Instagram makes under-16s' accounts private by default

Instagram makes under-16s’ accounts private by default to ‘create a safe experience’ – but confirms it is pushing ahead with new apps for under-13s

  • Under-16s will automatically have any new accounts set to private 
  • Accounts that are already public will get a notification urging them to go private
  • Instagram claims that the change is part of its drive to keep youngsters safe
  • However, Facebook has confirmed that it is pushing ahead with controversial plans to launch apps aimed at under-13s 

Instagram has announced that is making under-16s’ accounts private by default, as part of its drive to make the app ‘safe and private’ for young users.

Until now, new Instagram users’ account have been set as public, meaning anyone can see your profile and posts on Instagram.

However, going forwards, under-16s will have their accounts set to default, meaning only their approved followers will see their photos or videos.

In a blog announcing the update, Instagram explained: ‘Wherever we can, we want to stop young people from hearing from adults they don’t know, or that they don’t want to hear from. We believe private accounts are the best way to prevent this from happening.’

Despite this update, Facebook, which owns Instagram, has confirmed that is ploughing ahead with plans to launch new controversial apps aimed at under-13s.

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Going forwards, under-16s will have their accounts set to default, meaning only their approved followers will see their photos or videos

How to set your Instagram account to private 

By default, anyone can see your profile and posts on Instagram. You can make your account private so that only followers you approve can see what you share. 

If your account is set to private, only your approved followers will see your photos or videos on hashtag or location pages.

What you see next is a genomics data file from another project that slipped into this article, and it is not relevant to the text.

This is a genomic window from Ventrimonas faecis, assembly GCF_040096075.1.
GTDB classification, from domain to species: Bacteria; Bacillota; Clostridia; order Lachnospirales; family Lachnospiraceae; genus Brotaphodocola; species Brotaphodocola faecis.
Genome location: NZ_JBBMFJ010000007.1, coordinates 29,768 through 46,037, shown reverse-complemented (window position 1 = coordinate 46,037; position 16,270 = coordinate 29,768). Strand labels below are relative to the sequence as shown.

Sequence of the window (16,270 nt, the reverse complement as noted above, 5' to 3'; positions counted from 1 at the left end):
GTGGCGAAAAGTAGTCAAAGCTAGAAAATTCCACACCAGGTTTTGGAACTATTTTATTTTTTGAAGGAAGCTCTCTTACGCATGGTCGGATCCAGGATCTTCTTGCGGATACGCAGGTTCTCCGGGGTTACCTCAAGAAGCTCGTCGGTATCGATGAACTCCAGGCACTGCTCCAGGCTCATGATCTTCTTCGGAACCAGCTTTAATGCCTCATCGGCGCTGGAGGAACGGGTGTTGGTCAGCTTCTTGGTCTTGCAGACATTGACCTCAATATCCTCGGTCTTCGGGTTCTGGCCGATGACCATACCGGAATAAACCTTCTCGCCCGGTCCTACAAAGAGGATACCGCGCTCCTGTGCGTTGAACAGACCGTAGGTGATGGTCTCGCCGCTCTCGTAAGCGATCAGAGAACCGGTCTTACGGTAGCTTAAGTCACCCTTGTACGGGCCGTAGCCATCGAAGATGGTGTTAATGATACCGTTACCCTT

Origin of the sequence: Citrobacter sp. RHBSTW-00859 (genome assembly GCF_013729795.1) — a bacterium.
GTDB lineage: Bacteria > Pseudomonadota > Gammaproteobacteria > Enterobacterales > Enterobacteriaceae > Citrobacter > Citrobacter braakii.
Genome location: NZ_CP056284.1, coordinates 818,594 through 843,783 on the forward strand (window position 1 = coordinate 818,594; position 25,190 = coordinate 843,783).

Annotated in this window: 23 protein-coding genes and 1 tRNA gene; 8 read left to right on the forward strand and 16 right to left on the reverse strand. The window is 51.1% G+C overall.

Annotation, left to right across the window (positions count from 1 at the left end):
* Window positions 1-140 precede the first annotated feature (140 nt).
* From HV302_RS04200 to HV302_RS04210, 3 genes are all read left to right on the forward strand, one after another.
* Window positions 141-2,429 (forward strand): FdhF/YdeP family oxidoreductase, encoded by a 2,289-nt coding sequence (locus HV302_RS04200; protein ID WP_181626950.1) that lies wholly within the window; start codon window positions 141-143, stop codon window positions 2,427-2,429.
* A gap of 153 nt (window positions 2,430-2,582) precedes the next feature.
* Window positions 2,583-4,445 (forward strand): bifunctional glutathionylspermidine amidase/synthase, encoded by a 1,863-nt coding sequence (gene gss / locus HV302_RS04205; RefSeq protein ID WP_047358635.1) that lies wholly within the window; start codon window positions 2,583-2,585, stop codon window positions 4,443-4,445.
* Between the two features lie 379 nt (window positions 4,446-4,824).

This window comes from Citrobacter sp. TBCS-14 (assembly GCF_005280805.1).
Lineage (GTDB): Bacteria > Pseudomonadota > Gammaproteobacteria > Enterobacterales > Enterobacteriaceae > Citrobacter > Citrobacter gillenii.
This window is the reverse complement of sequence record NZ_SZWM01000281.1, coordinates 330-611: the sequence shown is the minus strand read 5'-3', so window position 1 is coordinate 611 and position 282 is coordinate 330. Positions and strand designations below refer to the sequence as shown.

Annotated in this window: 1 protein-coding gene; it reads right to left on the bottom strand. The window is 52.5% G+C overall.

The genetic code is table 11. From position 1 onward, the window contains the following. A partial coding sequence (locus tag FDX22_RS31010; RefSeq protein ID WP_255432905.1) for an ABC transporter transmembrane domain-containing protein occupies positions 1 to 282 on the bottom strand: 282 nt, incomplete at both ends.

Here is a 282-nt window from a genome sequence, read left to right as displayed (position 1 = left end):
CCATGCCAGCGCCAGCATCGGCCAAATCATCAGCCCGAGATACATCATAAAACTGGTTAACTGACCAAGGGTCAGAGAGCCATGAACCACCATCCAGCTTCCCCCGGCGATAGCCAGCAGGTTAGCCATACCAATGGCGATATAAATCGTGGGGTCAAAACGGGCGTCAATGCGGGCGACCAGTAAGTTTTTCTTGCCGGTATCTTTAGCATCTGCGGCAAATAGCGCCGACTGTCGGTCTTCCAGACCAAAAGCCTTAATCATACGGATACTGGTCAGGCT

1.  Open the Instagram app and tap your profile picture in the bottom right to go to your profile

2. Tap the three lines in the top right, then Settings

3. Tap Privacy

4. Tap next to Private Account to make your account private 

Instagram’s decision to make under-16s’ accounts private by default came after testing revealed that most youngsters were happy to use a private profile.

‘Historically, we asked young people to choose between a public account or a private account when they signed up for Instagram, but our recent research showed that they appreciate a more private experience,’ Instagram explained.

‘During testing, eight out of ten young people accepted the private default settings during sign-up.’

The change means that new Instagram users will automatically have their accounts set to private, while young people who already have a public account will be shown a notification highlighting the benefits of a private account.

‘We’ll still give young people the choice to switch to a public account or keep their current account public if they wish,’ Instagram added.

Additionally, Instagram has developed new technology to find ‘potentially suspicious’ accounts and prevent them from interacting with young people.

‘By “potentially suspicious behaviour”, we mean accounts belonging to adults that may have recently been blocked or reported by a young person for example,’ Instagram explained.

Despite these changes to keep youngsters safe, Facebook has confirmed that it is moving ahead with plans to launch new apps aimed at under-13s.